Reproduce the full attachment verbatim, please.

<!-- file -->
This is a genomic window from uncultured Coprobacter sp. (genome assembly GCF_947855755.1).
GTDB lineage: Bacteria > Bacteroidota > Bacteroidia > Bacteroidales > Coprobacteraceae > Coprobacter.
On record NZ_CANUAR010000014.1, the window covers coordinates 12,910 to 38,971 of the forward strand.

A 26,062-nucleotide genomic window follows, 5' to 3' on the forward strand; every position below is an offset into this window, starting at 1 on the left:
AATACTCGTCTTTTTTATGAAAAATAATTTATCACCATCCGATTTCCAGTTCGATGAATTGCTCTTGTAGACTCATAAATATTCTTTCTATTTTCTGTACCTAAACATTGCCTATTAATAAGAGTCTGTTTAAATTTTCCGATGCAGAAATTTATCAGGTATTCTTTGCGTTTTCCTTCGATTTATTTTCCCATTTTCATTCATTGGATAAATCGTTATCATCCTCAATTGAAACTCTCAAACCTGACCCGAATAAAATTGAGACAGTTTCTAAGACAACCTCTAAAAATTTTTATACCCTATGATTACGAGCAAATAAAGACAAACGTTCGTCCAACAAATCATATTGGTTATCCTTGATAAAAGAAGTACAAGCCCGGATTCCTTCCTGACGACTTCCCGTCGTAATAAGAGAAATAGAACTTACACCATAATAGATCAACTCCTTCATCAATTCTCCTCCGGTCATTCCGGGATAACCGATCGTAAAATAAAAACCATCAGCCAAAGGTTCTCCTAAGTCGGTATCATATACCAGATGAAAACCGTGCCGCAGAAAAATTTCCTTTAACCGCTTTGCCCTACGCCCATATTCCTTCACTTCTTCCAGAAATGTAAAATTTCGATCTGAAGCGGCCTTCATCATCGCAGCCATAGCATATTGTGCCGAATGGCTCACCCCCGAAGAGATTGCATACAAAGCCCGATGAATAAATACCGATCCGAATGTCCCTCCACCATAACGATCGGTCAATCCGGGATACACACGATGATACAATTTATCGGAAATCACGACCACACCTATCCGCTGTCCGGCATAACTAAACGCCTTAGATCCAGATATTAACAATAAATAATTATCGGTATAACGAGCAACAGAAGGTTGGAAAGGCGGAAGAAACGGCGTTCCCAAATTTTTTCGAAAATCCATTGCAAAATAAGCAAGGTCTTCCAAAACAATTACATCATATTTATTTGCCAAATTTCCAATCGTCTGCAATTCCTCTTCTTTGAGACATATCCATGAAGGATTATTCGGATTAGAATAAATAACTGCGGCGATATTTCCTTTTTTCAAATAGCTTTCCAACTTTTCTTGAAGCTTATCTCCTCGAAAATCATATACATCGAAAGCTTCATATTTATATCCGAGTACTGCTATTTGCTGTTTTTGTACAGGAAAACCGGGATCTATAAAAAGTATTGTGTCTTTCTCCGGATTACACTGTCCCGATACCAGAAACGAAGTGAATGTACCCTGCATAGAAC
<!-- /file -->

This is a genomic window from uncultured Coprobacter sp. (genome assembly GCF_947855755.1).
GTDB lineage: Bacteria > Bacteroidota > Bacteroidia > Bacteroidales > Coprobacteraceae > Coprobacter.
On record NZ_CANUAR010000014.1, the window covers coordinates 12,910 to 38,971 of the forward strand.

A 26,062-nucleotide genomic window follows, 5' to 3' on the forward strand; every position below is an offset into this window, starting at 1 on the left:
AATACTCGTCTTTTTTATGAAAAATAATTTATCACCATCCGATTTCCAGTTCGATGAATTGCTCTTGTAGACTCATAAATATTCTTTCTATTTTCTGTACCTAAACATTGCCTATTAATAAGAGTCTGTTTAAATTTTCCGATGCAGAAATTTATCAGGTATTCTTTGCGTTTTCCTTCGATTTATTTTCCCATTTTCATTCATTGGATAAATCGTTATCATCCTCAATTGAAACTCTCAAACCTGACCCGAATAAAATTGAGACAGTTTCTAAGACAACCTCTAAAAATTTTTATACCCTATGATTACGAGCAAATAAAGACAAACGTTCGTCCAACAAATCATATTGGTTATCCTTGATAAAAGAAGTACAAGCCCGGATTCCTTCCTGACGACTTCCCGTCGTAATAAGAGAAATAGAACTTACACCATAATAGATCAACTCCTTCATCAATTCTCCTCCGGTCATTCCGGGATAACCGATCGTAAAATAAAAACCATCAGCCAAAGGTTCTCCTAAGTCGGTATCATATACCAGATGAAAACCGTGCCGCAGAAAAATTTCCTTTAACCGCTTTGCCCTACGCCCATATTCCTTCACTTCTTCCAGAAATGTAAAATTTCGATCTGAAGCGGCCTTCATCATCGCAGCCATAGCATATTGTGCCGAATGGCTCACCCCCGAAGAGATTGCATACAAAGCCCGATGAATAAATACCGATCCGAATGTCCCTCCACCATAACGATCGGTCAATCCGGGATACACACGATGATACAATTTATCGGAAATCACGACCACACCTATCCGCTGTCCGGCATAACTAAACGCCTTAGATCCAGATATTAACAATAAATAATTATCGGTATAACGAGCAACAGAAGGTTGGAAAGGCGGAAGAAACGGCGTTCCCAAATTTTTTCGAAAATCCATTGCAAAATAAGCAAGGTCTTCCAAAACAATTACATCATATTTATTTGCCAAATTTCCAATCGTCTGCAATTCCTCTTCTTTGAGACATATCCATGAAGGATTATTCGGATTAGAATAAATAACTGCGGCGATATTTCCTTTTTTCAAATAGCTTTCCAACTTTTCTTGAAGCTTATCTCCTCGAAAATCATATACATCGAAAGCTTCATATTTATATCCGAGTACTGCTATTTGCTGTTTTTGTACAGGAAAACCGGGATCTATAAAAAGTATTGTGTCTTTCTCCGGATTACACTGTCCCGATACCAGAAACGAAGTGAATGTACCCTGCATAGAAC